Combinatorial Optimization

Basic Concepts

Consider the following general combinatorial optimization problem. Let \(\mathbb{F}\) be a family of subsets of a finite set \(E\) and let \(w: E \rightarrow \mathbb{R}\) be a real-valued weight function defined on the elements of \(E\). The objective of the combinatorial optimization problem is to find \(F^* \in \mathbb{F}\) such that
\[w(F^*) = \mbox{min}_{F \in \mathbb{F}} w(F)\] where \(w(F) := \sum_{e \in \mathbb{F}} w(e)\).

To translate the combinatorial optimization problem into an optimization problem in \(\mathbb{R}^E\), we can represent each \(F \in \mathbb{F}\) by its incidence vector. Let \(\chi_e^F = 1\) if \(e \in F\) and \(\chi_e^F = 0\) otherwise. Then, if we let \(S = \{\chi^F: F \in \mathbb{F}\} \subseteq \{0,1\}^E\) be the set of incidence vectors of the sets in \(\mathbb{F}\), the corresponding optimization problem is
\[\mbox{min}\{w^T x : x \in S\}.\]

Traveling Salesman Problem

Perhaps the most famous combinatorial optimization problem is the Traveling Salesman Problem (TSP). Given a complete graph on \(n\) vertices and a weight function defined on the edges, the objective of the TSP is to construct a tour (a circuit that passes through each vertex) of minimum total weight. The TSP is an example of a hard combinatorial optimization problem; the decision version of the problem is \(\mathcal{NP}\)-complete. Below is an integer programming formulation of the TSP.

Integer Programming Formulation
The TSP can be formulated as an integer linear programming problem. Let \(N\) be the set of vertices (cities) and let \(c_{ij}\) be the weight of the edge connecting vertex \(i\) and vertex \(j\). Let decision variable \(x_{ij}\) take the value 1 if the tour includes the edge connecting \(i\) and \(j\) and the value 0 otherwise.

Minimize \( \sum_{i \in N} \sum_{j \in N} c_{ij} x_{ij}\)
subject to: must enter each vertex exactly once
\(\sum_{i \in N} x_{ij} = 1, \quad \forall j \in N\)
subject to: must exit each vertex exactly once
\(\sum_{j \in N} x_{ij} = 1, \quad \forall i\in N\)
subject to: subtour elimination constraints
\(\sum_{i, j \in S} x_{ij} \leq |S| – 1, \quad \forall S \subset N\)
subject to: integrality constraints
\(x_{ij}\) integer

Cutting Stock Problem

The Cutting Stock Problem is an \(\mathcal{NP}\)-complete optimization problem that arises in many applications in industry. The classic one-dimensional cutting stock problem is to determine how to cut rolls of paper of fixed-width into customer orders for smaller widths so as to minimize waste. The cutting stock problem can be formulated as an integer linear programming problem and solved using column generation. The Cutting Stock Problem case study presents a small example, provides an integer linear programming formulation, and discusses the delayed column generation approach. The Wikipedia entry lists a number of examples and provides some references. VPSolver is a vector packing solver based on an arc-flow formulation with graph compression; it generates models that can be solved using general-purpose mixed-integer programming solvers. In two-dimensional cutting stock problems, rectangular (or more general) shapes are to be cut from a larger sheet. There are both guillotine and non-guillotine versions.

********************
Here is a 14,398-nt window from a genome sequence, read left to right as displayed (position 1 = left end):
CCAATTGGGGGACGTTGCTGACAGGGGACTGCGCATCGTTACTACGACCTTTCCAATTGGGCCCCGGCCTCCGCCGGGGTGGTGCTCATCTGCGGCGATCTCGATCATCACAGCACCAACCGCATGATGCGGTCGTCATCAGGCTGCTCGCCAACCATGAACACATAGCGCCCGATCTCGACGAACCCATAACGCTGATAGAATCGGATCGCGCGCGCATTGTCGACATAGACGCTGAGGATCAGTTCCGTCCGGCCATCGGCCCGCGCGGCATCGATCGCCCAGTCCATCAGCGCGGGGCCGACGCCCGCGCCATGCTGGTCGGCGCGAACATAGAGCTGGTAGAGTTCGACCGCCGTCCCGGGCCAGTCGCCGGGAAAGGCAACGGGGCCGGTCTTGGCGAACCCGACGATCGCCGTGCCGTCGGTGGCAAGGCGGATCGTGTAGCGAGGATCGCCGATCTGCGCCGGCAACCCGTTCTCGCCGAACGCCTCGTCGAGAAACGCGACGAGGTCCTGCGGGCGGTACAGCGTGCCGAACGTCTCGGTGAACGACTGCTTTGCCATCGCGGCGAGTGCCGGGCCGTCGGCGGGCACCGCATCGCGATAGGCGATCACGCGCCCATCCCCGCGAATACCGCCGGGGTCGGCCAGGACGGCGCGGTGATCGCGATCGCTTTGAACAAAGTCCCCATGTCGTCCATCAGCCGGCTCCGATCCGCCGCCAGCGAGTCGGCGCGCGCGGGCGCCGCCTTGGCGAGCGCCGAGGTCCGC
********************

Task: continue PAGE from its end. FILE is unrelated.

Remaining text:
Packing Problems

Packing Problems can be viewed as complementary to cutting problems in that the objective is to fill a larger space with specified smaller shapes in the most economical (profitable) way. There are geometric packing problems in one dimension, two dimensions and even three dimensions, such as those that arise in filling trucks or shipping containers. The size measure is not always length or width; it may be weight, for example.

Minimum Spanning Tree

Another well-known combinatorial optimization problem is the Minimum Spanning Tree (MST) problem. Given a connected, undirected graph, a spanning tree of the graph is a subgraph that is a tree and connects all the vertices. Given a weight assigned to each edge, a minimum spanning tree is a spanning tree with weight less than or equal to the weight of every other spanning tree.

The MST problem is an example of an easy combinatorial optimization problem. Two common algorithms, Prim’s Algorithm and Kruskal’s Algorithm, are greedy algorithms that run in polynomial time; the decision version of the MST problem is in \(\mathcal{P}\). MSTs have direct applications in the design of networks of all types (computer, telecommunications, transportation, water supply and electricity) and arise as subproblems in the solution of optimization problems (e.g., TSP).



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